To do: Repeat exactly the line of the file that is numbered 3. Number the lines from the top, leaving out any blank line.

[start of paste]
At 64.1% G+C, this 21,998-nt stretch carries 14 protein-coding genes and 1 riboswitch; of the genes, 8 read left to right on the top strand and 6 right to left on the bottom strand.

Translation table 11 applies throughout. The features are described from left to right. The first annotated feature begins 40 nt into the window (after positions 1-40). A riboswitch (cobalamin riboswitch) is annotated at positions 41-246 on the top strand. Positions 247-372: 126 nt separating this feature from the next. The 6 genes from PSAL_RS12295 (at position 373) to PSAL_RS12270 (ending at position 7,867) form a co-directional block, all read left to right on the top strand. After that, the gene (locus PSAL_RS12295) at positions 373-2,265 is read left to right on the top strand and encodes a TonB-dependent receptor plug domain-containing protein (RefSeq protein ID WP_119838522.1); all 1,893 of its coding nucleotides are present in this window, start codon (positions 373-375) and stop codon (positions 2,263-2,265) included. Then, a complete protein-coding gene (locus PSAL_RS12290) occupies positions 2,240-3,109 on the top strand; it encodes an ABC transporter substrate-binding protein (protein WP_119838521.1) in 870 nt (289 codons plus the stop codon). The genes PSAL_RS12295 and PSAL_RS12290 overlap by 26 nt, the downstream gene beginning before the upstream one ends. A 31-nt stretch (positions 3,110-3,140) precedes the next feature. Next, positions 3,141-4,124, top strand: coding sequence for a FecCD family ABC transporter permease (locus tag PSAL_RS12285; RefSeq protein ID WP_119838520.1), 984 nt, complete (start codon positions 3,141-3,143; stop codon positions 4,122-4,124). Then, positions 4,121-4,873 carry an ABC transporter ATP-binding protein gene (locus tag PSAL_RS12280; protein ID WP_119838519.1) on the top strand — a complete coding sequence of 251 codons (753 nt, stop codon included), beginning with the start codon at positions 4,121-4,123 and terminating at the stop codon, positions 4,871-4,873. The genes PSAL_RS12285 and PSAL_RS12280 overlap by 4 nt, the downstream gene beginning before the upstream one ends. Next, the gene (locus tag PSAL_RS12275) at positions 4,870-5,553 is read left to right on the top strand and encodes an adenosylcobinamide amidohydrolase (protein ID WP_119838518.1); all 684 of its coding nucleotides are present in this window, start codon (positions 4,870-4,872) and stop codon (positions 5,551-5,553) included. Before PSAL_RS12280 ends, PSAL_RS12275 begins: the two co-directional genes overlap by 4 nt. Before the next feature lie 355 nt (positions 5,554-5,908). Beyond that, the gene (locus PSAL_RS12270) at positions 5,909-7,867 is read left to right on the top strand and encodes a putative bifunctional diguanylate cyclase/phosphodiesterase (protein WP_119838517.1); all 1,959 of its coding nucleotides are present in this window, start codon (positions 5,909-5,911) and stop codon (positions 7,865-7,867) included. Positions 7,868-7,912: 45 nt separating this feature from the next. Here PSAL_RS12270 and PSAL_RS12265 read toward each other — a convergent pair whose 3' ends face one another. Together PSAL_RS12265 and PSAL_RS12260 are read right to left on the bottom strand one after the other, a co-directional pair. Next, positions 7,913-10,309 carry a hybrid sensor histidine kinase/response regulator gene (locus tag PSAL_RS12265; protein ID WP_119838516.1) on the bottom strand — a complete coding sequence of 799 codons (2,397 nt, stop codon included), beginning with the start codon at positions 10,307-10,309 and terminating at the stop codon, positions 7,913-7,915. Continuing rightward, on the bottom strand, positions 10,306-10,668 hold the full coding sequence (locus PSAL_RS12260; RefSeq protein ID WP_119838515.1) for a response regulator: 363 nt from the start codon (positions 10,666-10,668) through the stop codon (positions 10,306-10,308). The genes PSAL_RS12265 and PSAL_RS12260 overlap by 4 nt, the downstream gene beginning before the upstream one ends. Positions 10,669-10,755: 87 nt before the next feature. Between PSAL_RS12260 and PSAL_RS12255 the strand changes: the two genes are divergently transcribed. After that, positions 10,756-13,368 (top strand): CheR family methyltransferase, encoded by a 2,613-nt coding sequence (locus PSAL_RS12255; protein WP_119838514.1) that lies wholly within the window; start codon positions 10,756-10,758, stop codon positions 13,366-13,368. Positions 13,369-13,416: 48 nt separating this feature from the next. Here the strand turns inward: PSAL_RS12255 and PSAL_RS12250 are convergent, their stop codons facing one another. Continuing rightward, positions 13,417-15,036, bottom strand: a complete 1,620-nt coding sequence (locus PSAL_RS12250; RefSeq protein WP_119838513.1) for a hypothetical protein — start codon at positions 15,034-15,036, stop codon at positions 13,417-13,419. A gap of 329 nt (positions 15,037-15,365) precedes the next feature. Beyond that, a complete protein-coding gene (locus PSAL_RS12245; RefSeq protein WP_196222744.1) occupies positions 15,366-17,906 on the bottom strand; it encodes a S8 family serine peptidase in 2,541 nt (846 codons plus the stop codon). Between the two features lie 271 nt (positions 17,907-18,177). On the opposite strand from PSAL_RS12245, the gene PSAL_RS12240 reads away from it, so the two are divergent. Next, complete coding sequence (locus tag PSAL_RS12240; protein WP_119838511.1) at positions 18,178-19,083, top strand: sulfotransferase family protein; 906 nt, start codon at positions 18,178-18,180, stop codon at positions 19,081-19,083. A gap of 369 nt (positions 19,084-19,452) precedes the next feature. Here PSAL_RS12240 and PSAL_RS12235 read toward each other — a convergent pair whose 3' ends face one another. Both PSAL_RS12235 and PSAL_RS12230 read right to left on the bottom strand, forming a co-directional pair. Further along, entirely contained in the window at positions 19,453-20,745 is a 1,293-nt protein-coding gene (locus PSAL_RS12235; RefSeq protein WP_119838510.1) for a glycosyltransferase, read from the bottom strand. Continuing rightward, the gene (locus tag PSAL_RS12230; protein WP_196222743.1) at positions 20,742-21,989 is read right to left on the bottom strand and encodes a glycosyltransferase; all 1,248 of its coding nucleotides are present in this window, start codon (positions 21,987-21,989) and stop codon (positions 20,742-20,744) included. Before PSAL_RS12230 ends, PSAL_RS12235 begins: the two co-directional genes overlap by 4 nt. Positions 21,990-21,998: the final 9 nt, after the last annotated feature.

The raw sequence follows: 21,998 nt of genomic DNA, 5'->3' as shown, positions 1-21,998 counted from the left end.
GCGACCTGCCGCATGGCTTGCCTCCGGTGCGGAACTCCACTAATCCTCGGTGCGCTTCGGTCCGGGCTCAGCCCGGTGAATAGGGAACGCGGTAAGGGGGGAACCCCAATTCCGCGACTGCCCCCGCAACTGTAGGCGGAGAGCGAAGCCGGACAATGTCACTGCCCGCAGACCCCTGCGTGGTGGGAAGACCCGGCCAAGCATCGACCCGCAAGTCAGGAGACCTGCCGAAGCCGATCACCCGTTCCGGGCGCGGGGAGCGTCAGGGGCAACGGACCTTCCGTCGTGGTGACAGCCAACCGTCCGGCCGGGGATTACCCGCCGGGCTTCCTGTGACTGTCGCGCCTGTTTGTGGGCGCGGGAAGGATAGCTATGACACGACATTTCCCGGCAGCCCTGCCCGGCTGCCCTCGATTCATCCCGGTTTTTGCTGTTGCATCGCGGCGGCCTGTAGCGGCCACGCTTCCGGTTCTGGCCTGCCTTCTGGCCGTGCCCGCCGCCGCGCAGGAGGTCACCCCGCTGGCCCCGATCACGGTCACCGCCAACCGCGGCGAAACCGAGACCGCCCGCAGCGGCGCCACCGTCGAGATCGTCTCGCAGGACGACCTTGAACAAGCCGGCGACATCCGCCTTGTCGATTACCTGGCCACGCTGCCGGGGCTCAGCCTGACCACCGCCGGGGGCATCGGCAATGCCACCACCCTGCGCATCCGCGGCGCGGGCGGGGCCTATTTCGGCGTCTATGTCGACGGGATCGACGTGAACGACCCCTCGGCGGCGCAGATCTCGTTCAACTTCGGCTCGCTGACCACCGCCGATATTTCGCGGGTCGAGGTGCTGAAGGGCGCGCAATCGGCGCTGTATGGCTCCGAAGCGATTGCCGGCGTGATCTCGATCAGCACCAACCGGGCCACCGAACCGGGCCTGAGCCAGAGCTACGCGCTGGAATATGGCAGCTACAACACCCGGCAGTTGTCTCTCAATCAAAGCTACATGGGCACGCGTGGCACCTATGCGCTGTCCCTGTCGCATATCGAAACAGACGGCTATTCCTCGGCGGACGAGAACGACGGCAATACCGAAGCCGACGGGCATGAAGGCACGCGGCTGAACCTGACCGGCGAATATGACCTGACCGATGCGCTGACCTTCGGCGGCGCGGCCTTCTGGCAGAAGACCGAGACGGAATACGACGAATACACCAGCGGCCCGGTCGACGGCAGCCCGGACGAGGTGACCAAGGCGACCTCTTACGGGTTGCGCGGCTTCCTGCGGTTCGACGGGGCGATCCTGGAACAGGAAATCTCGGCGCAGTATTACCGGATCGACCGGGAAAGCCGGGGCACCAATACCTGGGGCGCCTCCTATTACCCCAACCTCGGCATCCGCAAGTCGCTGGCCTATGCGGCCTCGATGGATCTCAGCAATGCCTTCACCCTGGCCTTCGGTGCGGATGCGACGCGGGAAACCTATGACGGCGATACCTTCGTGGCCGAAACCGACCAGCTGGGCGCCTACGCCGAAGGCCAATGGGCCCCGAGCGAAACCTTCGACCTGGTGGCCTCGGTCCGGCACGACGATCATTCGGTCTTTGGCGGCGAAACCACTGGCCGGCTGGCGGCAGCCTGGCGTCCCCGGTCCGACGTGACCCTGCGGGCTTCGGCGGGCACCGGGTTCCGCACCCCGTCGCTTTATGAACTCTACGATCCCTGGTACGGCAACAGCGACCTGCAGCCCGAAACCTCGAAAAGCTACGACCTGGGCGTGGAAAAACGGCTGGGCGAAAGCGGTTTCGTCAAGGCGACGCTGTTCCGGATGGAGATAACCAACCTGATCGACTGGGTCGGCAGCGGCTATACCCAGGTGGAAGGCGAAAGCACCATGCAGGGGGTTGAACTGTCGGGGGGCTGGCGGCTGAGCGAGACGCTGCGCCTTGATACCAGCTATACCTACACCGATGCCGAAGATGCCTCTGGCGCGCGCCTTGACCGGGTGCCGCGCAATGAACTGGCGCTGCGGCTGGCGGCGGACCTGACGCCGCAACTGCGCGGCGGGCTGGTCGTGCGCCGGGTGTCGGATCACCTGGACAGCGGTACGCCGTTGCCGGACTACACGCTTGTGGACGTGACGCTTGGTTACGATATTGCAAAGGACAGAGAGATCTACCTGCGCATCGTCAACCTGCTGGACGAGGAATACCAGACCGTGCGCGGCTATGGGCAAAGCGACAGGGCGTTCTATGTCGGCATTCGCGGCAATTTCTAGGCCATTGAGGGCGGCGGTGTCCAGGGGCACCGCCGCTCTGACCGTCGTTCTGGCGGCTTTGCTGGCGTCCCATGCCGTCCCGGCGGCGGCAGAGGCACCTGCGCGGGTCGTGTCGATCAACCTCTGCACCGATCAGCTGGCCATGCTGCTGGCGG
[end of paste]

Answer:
The raw sequence follows: 21,998 nt of genomic DNA, 5'->3' as shown, positions 1-21,998 counted from the left end.